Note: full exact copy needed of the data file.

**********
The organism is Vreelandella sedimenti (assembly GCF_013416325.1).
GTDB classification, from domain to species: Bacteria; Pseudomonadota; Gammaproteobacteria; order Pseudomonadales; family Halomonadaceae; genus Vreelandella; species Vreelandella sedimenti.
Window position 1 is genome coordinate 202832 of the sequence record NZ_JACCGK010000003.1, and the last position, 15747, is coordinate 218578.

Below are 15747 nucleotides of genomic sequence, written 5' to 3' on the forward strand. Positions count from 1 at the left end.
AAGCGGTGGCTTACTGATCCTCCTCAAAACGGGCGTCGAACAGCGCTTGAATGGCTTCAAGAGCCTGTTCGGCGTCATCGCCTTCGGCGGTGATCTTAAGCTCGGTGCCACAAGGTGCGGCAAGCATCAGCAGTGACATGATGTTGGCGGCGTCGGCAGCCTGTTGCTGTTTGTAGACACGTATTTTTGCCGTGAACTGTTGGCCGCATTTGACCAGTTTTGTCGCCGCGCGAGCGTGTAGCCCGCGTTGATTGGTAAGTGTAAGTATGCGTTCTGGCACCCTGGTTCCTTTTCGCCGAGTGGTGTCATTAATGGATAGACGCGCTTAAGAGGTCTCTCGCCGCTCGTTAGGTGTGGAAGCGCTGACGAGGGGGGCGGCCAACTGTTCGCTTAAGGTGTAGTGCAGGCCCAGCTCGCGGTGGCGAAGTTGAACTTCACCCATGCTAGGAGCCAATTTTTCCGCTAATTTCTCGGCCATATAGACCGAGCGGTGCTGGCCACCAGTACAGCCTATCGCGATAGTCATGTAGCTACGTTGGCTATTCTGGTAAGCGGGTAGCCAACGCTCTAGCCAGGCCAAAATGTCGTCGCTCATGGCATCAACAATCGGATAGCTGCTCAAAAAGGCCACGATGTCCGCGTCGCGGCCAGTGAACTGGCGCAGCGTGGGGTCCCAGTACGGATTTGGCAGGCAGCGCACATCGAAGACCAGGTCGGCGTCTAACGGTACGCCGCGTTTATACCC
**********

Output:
The organism is Vreelandella sedimenti (assembly GCF_013416325.1).
GTDB classification, from domain to species: Bacteria; Pseudomonadota; Gammaproteobacteria; order Pseudomonadales; family Halomonadaceae; genus Vreelandella; species Vreelandella sedimenti.
Window position 1 is genome coordinate 202832 of the sequence record NZ_JACCGK010000003.1, and the last position, 15747, is coordinate 218578.

Below are 15747 nucleotides of genomic sequence, written 5' to 3' on the forward strand. Positions count from 1 at the left end.
AAGCGGTGGCTTACTGATCCTCCTCAAAACGGGCGTCGAACAGCGCTTGAATGGCTTCAAGAGCCTGTTCGGCGTCATCGCCTTCGGCGGTGATCTTAAGCTCGGTGCCACAAGGTGCGGCAAGCATCAGCAGTGACATGATGTTGGCGGCGTCGGCAGCCTGTTGCTGTTTGTAGACACGTATTTTTGCCGTGAACTGTTGGCCGCATTTGACCAGTTTTGTCGCCGCGCGAGCGTGTAGCCCGCGTTGATTGGTAAGTGTAAGTATGCGTTCTGGCACCCTGGTTCCTTTTCGCCGAGTGGTGTCATTAATGGATAGACGCGCTTAAGAGGTCTCTCGCCGCTCGTTAGGTGTGGAAGCGCTGACGAGGGGGGCGGCCAACTGTTCGCTTAAGGTGTAGTGCAGGCCCAGCTCGCGGTGGCGAAGTTGAACTTCACCCATGCTAGGAGCCAATTTTTCCGCTAATTTCTCGGCCATATAGACCGAGCGGTGCTGGCCACCAGTACAGCCTATCGCGATAGTCATGTAGCTACGTTGGCTATTCTGGTAAGCGGGTAGCCAACGCTCTAGCCAGGCCAAAATGTCGTCGCTCATGGCATCAACAATCGGATAGCTGCTCAAAAAGGCCACGATGTCCGCGTCGCGGCCAGTGAACTGGCGCAGCGTGGGGTCCCAGTACGGATTTGGCAGGCAGCGCACATCGAAGACCAGGTCGGCGTCTAACGGTACGCCGCGTTTATACCC